Sherrod Brown May Prove Tough Target in 2012

Sherrod Brown May Prove Tough Target in 2012

By Erin McPike - February 24, 2011

Ohio Democratic Sen. Sherrod Brown, a self-described progressive, has had a target on his back since the day he ousted two-term Republican Sen. Mike DeWine by an eye-popping 12-point margin in 2006.

But as he gears up to run for a second term in 2012, even Republicans who thought he'd be easy to knock off after a single term are starting to suggest Brown is going to be tough to beat - despite the drubbing Ohio Democrats took in last year's midterms. According to both Republican strategists and the Democrats advising Brown, the reason Brown appears to be formidable is rooted in how he's conducted himself during his first term.

First, Brown's chief of staff, Mark Powden, spent 20 years working for former Vermont Sen. Jim Jeffords, who was a longtime moderate Republican until he switched his affiliation to Independent and began caucusing with the Democrats in 2001. Powden served a stint as Jeffords's staff director when the then-Republican chaired the Senate Committee on Health, Education, Labor and Pensions in the 1990s, and he also later served Jeffords as his legislative director.

Brown tapped Powden to be a policy adviser when he took office in 2007 and promoted him to be chief of staff two years later. But while Brown's choice of a longtime staffer for a Senate Republican might surprise a few Ohioans who know Brown's political stripes well, Powden says Brown is not a senator who will compromise his political convictions.

"He's got his own mind. The only area where I've tried to moderate him is the Boston Red Sox," Powden joked in an interview. Brown's team in Major League Baseball remains the Cleveland Indians.

The Ohio Democrat came out against cap-and-trade when it passed the House of Representatives in 2009 because he reasoned that its provisions would be too hard on manufacturing in the Buckeye State. But on most other issues, Brown has shown himself to be among the most liberal lawmakers in the upper chamber, which puts him to the left of the electorate in Ohio. As he prepares to face voters next fall, however, don't expect him to start siding with Republicans on key votes; he recently doubled down on his support of the new health care law.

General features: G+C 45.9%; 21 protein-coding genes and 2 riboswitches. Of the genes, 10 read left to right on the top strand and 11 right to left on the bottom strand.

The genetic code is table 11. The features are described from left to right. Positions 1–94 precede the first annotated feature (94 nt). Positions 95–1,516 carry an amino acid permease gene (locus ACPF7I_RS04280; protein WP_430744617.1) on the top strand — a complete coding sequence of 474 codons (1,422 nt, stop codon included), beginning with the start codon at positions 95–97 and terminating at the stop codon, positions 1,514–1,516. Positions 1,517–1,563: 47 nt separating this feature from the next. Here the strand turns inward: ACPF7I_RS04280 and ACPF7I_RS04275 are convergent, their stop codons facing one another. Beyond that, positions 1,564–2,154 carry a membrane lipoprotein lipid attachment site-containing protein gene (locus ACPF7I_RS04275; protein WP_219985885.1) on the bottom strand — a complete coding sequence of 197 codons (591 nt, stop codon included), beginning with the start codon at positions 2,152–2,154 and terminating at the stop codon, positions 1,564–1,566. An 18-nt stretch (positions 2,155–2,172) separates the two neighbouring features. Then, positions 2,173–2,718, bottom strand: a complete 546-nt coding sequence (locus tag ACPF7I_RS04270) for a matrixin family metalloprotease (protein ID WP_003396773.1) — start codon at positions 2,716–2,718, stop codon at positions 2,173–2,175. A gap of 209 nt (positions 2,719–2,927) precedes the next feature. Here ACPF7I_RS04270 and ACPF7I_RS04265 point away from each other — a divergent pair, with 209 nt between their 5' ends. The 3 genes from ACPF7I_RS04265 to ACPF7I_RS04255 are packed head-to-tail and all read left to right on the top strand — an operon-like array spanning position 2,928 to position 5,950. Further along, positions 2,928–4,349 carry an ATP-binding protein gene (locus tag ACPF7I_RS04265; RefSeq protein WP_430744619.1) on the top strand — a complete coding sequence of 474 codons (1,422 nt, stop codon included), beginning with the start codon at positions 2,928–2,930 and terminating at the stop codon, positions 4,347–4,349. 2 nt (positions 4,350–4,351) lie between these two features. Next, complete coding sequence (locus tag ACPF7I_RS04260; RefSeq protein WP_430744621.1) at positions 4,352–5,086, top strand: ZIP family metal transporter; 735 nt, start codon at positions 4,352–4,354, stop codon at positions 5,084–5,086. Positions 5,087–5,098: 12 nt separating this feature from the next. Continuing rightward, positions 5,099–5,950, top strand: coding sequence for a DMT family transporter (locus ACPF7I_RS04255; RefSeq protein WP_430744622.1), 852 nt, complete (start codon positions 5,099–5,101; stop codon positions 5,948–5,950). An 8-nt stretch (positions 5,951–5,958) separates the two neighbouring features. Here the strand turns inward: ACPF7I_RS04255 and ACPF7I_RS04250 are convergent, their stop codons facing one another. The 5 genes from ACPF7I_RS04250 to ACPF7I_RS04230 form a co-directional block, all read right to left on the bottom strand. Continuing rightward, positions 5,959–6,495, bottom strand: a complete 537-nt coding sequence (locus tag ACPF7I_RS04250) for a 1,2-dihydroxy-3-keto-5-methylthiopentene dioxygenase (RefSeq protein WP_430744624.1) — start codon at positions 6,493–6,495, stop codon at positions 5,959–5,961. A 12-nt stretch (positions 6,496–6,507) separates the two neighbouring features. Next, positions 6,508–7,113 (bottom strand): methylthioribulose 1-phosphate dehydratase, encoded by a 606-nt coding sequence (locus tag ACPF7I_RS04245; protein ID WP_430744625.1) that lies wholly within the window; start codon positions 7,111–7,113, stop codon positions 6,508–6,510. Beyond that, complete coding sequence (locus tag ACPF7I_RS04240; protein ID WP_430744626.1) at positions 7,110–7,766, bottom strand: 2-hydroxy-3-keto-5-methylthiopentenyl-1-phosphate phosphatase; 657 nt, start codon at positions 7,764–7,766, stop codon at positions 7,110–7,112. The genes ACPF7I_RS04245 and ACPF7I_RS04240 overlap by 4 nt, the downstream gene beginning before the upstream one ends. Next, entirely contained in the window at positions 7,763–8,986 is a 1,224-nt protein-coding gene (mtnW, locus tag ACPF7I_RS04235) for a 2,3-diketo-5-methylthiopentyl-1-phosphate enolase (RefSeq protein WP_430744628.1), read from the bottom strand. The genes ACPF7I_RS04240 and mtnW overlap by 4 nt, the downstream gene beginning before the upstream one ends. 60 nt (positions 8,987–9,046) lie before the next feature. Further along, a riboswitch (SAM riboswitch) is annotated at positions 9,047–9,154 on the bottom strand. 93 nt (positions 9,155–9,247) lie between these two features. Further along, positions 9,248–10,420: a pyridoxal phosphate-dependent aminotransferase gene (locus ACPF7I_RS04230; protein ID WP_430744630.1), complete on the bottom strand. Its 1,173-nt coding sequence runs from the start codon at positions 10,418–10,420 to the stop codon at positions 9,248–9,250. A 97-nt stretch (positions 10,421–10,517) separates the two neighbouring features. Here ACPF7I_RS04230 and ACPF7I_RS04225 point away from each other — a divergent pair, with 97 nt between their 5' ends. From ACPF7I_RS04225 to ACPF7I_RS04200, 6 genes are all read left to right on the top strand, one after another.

When Brown decided to run for the Senate in 2006, he promised that he would stay true to the identity he developed in his 14 years as a congressman in the northeast corner of Ohio, which tilts to the left.

National Republican Senatorial Committee spokesman Brian Walsh acknowledged that Brown is a dogged campaigner who is committed to his beliefs, but he drew a comparison between Brown and former Wisconsin Democratic Sen. Russell Feingold to suggest that Brown is beatable next year.

"I would remind of another unapologetic liberal who opened his campaign offices very early last cycle, and that would be Russ Feingold," Walsh said. "So I think anyone doubting Republican chances in Ohio this cycle should be cautioned about recent political history."

Of course, despite the recent two-term tenures of Republicans DeWine and former Sen. George Voinovich, the Buckeye State is perhaps more well known for its support of two iconic Democratic senators: John Glenn and Howard Metzenbaum.

Metzenbaum held his seat for three terms after a brief, earlier stint in the Senate and a few other failed attempts, including a Democratic primary against Glenn. Glenn served in the Senate for four terms, from 1974 thorugh 1998.

Though still facing his first reelection battle, Brown has been mentioned as an up-and-coming Senate icon in his own right.